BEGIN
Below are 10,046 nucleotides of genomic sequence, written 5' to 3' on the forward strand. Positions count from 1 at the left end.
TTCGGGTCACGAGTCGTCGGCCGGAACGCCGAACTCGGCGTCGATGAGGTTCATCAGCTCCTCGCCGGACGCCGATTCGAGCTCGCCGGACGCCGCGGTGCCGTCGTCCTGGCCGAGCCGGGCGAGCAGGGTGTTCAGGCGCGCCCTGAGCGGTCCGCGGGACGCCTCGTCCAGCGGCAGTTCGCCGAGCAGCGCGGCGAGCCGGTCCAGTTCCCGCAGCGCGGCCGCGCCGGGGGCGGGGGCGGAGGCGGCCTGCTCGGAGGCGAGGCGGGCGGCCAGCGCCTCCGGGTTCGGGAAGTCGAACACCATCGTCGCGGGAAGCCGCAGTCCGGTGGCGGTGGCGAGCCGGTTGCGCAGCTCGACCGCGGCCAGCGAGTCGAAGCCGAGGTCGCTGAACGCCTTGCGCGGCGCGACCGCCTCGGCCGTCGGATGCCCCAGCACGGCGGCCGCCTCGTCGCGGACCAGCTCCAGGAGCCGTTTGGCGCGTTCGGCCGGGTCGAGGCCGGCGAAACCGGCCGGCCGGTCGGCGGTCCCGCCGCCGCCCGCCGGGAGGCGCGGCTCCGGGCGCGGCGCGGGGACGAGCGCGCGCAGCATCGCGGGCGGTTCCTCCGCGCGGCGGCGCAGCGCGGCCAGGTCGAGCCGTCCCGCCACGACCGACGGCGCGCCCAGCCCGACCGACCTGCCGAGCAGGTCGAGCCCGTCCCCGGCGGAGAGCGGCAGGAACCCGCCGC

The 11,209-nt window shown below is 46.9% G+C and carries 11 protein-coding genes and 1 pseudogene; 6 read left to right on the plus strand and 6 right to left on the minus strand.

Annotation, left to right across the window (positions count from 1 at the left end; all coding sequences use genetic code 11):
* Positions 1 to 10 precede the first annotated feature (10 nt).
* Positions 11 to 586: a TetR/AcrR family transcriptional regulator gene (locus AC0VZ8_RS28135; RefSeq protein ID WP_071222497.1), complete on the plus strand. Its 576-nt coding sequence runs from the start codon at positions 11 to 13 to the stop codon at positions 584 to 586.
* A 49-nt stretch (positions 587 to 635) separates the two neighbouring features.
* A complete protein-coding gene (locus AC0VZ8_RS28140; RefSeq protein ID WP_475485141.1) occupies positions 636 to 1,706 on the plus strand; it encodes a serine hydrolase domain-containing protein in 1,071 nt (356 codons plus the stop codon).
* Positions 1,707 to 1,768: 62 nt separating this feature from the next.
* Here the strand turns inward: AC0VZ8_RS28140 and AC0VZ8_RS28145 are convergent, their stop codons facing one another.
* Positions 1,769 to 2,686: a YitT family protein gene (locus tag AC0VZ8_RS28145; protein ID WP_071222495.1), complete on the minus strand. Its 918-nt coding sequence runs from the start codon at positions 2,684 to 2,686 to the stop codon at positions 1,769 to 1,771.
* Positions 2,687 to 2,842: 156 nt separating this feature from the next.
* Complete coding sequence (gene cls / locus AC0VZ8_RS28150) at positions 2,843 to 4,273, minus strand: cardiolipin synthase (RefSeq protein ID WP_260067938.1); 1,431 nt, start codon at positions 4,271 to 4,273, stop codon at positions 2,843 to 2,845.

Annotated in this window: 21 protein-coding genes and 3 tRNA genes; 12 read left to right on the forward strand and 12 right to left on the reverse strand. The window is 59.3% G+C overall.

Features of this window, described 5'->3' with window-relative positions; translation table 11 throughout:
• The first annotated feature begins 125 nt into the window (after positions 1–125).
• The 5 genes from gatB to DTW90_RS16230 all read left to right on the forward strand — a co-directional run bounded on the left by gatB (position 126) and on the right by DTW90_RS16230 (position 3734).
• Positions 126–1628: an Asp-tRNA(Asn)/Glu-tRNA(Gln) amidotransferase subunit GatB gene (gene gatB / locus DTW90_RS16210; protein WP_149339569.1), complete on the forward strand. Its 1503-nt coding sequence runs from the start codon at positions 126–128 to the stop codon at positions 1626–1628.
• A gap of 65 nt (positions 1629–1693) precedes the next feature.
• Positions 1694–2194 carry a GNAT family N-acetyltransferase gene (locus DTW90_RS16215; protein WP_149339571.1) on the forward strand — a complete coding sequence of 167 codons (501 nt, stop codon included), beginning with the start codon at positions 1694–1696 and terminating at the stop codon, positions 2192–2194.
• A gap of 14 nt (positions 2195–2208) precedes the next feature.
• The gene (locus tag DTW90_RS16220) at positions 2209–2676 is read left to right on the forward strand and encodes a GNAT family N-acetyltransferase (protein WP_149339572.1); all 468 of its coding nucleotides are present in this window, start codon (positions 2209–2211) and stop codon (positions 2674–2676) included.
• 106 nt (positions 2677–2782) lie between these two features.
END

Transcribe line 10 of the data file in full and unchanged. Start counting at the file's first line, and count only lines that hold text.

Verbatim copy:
* Here the strand turns inward: AC0VZ8_RS28140 and AC0VZ8_RS28145 are convergent, their stop codons facing one another.